Which leads me to question 2: How strong is your superego relative to your ego?  How much to you prioritize what you *should* want over what your gut tells you to want?  Which is stronger, your guilt or your frustration?  Because we feel guilty when thwarted over what we SHOULD want, but we feel frustration when we are thwarted over what we DO want.  In the depths of my marital problems, for example, I was sorely tempted to cheat.  I did not.  Not for lack of opportunity or ability, but because I would not be able to look at myself in the mirror if I had.  It would destroy the narrative of who I believe myself to be. That was stronger than any urges I might have felt to cheat, or anger I felt toward my spouse. But then, I’m not very dopaminergic and I tend to think through my actions before doing them.  Someone who likes to jump off a cliff with no pants on (to choose a random metaphor) would have greater difficulty with this.

           

          Consider your goals, consider the narrative of the life you want to live and the person you want to be, and examine the strength of your superego relative to your ego.  And there will be the answer of whether marriage is for you or not.

        10. Jeremy

          @Alex, that is fair, but ultimately just another excuse 🙂

           

          An excuse is a reason a person gives for not doing something they don’t want to do.  The woman (or man) who routinely turns down sex in marriage does so because they don’t want to.  Why don’t they want to?  They can think of any reason under the sun, and the more obscure the reason, the easier it will be for the low-desire spouse to explain when addressing the reason doesn’t work.  The spouse who blames low desire on lack of help with housework is almost never turned on by help with housework.  The spouse who blames low desire on lack of special efforts is almost never turned on by her husband’s special efforts – at least, not in the long-term because the more common special efforts are, the less special they are.  Ask me how I know.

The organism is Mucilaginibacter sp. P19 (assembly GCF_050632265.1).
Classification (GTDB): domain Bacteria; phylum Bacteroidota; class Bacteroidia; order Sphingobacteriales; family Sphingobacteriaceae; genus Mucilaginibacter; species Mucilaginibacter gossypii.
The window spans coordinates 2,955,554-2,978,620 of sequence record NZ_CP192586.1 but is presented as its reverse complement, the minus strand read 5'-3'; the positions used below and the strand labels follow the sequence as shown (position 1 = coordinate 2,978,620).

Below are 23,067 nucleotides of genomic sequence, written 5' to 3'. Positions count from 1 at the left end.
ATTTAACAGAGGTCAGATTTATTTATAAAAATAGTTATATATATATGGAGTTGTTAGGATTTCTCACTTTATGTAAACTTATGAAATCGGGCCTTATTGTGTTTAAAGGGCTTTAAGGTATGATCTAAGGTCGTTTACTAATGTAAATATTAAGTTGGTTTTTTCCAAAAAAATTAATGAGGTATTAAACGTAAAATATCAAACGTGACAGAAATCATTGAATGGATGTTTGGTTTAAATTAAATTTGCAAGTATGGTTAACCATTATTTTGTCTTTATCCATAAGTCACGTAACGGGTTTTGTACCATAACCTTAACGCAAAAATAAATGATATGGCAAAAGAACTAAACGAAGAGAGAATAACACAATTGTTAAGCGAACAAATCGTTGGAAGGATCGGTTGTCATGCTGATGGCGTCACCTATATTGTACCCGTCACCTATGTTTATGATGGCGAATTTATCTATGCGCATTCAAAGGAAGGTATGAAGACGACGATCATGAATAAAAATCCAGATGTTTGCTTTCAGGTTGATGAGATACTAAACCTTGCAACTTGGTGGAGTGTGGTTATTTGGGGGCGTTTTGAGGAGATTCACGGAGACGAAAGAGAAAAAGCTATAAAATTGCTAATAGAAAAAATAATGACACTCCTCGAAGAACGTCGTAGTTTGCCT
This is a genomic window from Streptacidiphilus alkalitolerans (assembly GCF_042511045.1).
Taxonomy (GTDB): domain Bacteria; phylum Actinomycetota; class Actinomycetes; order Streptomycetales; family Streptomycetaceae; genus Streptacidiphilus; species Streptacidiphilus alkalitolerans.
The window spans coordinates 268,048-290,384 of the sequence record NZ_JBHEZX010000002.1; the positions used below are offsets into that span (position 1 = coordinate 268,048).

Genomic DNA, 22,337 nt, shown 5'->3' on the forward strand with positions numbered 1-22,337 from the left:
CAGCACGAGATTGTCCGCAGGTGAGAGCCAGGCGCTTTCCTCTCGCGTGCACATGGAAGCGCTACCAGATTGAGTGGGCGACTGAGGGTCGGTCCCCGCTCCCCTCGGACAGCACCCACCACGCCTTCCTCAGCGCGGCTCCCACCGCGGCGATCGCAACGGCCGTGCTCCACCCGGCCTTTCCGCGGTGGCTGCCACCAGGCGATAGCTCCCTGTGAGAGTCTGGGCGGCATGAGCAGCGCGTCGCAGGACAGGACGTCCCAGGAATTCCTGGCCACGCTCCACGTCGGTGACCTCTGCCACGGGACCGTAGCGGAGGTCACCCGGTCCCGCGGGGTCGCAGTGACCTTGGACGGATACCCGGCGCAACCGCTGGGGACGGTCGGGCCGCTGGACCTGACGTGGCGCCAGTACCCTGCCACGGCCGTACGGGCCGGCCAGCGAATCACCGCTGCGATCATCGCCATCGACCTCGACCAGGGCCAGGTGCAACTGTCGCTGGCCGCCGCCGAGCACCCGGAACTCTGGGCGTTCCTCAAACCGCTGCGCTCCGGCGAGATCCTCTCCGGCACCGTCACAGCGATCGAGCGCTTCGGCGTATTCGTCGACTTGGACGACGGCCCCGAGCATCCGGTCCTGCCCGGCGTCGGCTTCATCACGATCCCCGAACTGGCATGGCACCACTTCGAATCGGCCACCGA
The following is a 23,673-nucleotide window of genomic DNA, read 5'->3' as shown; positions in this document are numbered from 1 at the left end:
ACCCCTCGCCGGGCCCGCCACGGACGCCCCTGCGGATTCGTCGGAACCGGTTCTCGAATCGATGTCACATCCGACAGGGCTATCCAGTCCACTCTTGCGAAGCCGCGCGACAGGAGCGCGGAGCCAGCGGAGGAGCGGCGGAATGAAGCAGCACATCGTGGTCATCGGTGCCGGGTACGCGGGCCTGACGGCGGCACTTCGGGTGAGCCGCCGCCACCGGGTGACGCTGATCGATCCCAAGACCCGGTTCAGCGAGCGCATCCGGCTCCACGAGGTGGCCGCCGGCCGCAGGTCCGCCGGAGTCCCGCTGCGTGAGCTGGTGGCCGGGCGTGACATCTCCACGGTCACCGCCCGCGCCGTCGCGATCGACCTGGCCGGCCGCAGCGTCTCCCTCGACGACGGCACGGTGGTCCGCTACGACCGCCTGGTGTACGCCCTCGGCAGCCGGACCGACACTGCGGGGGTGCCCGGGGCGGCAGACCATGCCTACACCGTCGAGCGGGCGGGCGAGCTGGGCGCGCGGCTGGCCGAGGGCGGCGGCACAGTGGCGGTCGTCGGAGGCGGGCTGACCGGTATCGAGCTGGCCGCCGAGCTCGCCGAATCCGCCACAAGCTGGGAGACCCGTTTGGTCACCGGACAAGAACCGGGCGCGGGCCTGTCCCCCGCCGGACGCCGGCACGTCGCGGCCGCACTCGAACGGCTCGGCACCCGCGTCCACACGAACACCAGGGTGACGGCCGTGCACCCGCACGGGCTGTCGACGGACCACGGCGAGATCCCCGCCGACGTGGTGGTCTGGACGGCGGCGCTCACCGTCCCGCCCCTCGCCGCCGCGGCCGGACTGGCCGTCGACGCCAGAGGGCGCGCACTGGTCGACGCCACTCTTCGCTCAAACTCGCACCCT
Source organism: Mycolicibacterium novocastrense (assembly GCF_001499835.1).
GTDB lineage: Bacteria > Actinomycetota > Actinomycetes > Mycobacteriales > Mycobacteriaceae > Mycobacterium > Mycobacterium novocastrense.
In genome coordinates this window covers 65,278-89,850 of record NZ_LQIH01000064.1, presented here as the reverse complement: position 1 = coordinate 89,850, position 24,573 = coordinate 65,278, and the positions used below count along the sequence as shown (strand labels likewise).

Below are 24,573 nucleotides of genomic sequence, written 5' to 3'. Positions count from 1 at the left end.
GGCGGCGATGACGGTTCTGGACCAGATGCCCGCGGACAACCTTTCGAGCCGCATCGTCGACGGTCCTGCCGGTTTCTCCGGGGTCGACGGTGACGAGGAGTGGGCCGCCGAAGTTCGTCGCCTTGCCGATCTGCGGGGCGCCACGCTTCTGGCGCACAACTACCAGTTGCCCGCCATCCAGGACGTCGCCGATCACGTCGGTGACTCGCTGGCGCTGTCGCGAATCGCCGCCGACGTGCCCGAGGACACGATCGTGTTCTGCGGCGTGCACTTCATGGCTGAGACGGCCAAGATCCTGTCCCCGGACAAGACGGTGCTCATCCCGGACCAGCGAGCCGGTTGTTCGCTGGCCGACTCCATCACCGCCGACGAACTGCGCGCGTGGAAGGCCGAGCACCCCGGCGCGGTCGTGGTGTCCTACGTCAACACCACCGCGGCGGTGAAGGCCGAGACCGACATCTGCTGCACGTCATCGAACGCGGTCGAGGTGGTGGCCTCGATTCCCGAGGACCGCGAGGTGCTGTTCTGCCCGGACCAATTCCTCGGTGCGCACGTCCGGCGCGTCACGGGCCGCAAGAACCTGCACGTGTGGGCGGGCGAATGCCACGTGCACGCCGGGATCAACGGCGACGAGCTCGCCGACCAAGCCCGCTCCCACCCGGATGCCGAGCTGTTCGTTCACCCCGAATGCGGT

We all have excuses for things we don’t want to do.  They rarely matter to anyone but us.  One can not expect to have a precipitous drop in sex-drive and remain happily married.  The advice women give each other in this regard is highly flawed.

        11. Adrian

          Hi Emily,

          Have I ever mentioned how much I LOOOVE talking to you! (^_^)

          Of course I know she has options!

          But Emily since you are a very visual person who always speaks about hotness like we men do you know how facial attractiveness and a sexy body matters with initial attraction.

          I don’t know how they both looked when they were in their 20’s or 30’s but now she is easily a 3 or a 4 on the SMV rating scale and he would be an easy 8 or 8.5 on the SMV rating scale. She looks 50ish he looks late 30 early 40ish. She is slightly but very noticeably overweight (protruding belly and love handles) with definite mother hips, he looks like he daily goes to the gym. She dresses like she works in a library or some old church lady, he dresses like he shops out of GQ catalogs. Her face is very average with a few wrinkles and lots of grays hairs mixed in with her original hair color, he looks like some kind of actor who could easily play the older hot guy or model for a magazine.

          So yes she has options but as YOU always say, those options are probably men that she would not be attracted to. Or at least I don’t think his and her options are equal as far as quality.

          I guess their relationship just fascinates me so much because you always hear about women needing to be the better looking one in the relationship (there was even a Ted talk about that) and this guy literally has young ridiculously hot girls coming on to him all the time. So I thought he must be married to some kind of model, but seeing his wife really shocked and confused me and the fact that he seems so faithful is really what surprises and motivates me.

          I guess I just really want to know what keeps him going back to his wife when he clearly has such hot options. But who knows as you say his wife could have models stopping her on the street to ask for her number all the time.

           

        12. Alex

          @Jeremy I see your reasoning, but I think you and I have a different definition of excuse.

           

          For me, an excuse is a bullshit reason. Whereas a reason is an actual Reason that can be addressed and overcome. I don’t quite get what your point is in this discussion. Are you saying there’s nothing women can do about this because we all have different meta goals and the best we can do is hope men who choose us will understand? What can a woman do in this case to have a good relationship? It sounds like you’re saying “not a whole lot”.